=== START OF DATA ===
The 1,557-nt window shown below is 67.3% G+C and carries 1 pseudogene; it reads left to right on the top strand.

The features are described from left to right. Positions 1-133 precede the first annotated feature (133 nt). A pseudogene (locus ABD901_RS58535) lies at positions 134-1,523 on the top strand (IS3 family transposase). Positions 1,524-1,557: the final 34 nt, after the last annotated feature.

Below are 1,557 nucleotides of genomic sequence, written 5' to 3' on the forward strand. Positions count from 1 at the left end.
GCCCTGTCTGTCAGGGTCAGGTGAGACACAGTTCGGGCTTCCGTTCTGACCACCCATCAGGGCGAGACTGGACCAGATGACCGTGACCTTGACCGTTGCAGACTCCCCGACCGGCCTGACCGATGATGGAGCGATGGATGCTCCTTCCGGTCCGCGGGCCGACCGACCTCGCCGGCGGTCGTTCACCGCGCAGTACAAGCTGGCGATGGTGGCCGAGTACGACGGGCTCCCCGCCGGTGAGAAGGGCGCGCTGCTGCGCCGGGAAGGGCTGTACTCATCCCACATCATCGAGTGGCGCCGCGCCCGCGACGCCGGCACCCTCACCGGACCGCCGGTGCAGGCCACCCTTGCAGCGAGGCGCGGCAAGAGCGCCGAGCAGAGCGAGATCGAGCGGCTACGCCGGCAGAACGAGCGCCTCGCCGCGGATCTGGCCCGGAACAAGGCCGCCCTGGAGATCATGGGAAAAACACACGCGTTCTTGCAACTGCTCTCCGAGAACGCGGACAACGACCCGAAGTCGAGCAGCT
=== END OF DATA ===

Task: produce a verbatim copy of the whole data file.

The 1,557-nt window shown below is 67.3% G+C and carries 1 pseudogene; it reads left to right on the top strand.

The features are described from left to right. Positions 1-133 precede the first annotated feature (133 nt). A pseudogene (locus ABD901_RS58535) lies at positions 134-1,523 on the top strand (IS3 family transposase). Positions 1,524-1,557: the final 34 nt, after the last annotated feature.

Below are 1,557 nucleotides of genomic sequence, written 5' to 3' on the forward strand. Positions count from 1 at the left end.
GCCCTGTCTGTCAGGGTCAGGTGAGACACAGTTCGGGCTTCCGTTCTGACCACCCATCAGGGCGAGACTGGACCAGATGACCGTGACCTTGACCGTTGCAGACTCCCCGACCGGCCTGACCGATGATGGAGCGATGGATGCTCCTTCCGGTCCGCGGGCCGACCGACCTCGCCGGCGGTCGTTCACCGCGCAGTACAAGCTGGCGATGGTGGCCGAGTACGACGGGCTCCCCGCCGGTGAGAAGGGCGCGCTGCTGCGCCGGGAAGGGCTGTACTCATCCCACATCATCGAGTGGCGCCGCGCCCGCGACGCCGGCACCCTCACCGGACCGCCGGTGCAGGCCACCCTTGCAGCGAGGCGCGGCAAGAGCGCCGAGCAGAGCGAGATCGAGCGGCTACGCCGGCAGAACGAGCGCCTCGCCGCGGATCTGGCCCGGAACAAGGCCGCCCTGGAGATCATGGGAAAAACACACGCGTTCTTGCAACTGCTCTCCGAGAACGCGGACAACGACCCGAAGTCGAGCAGCT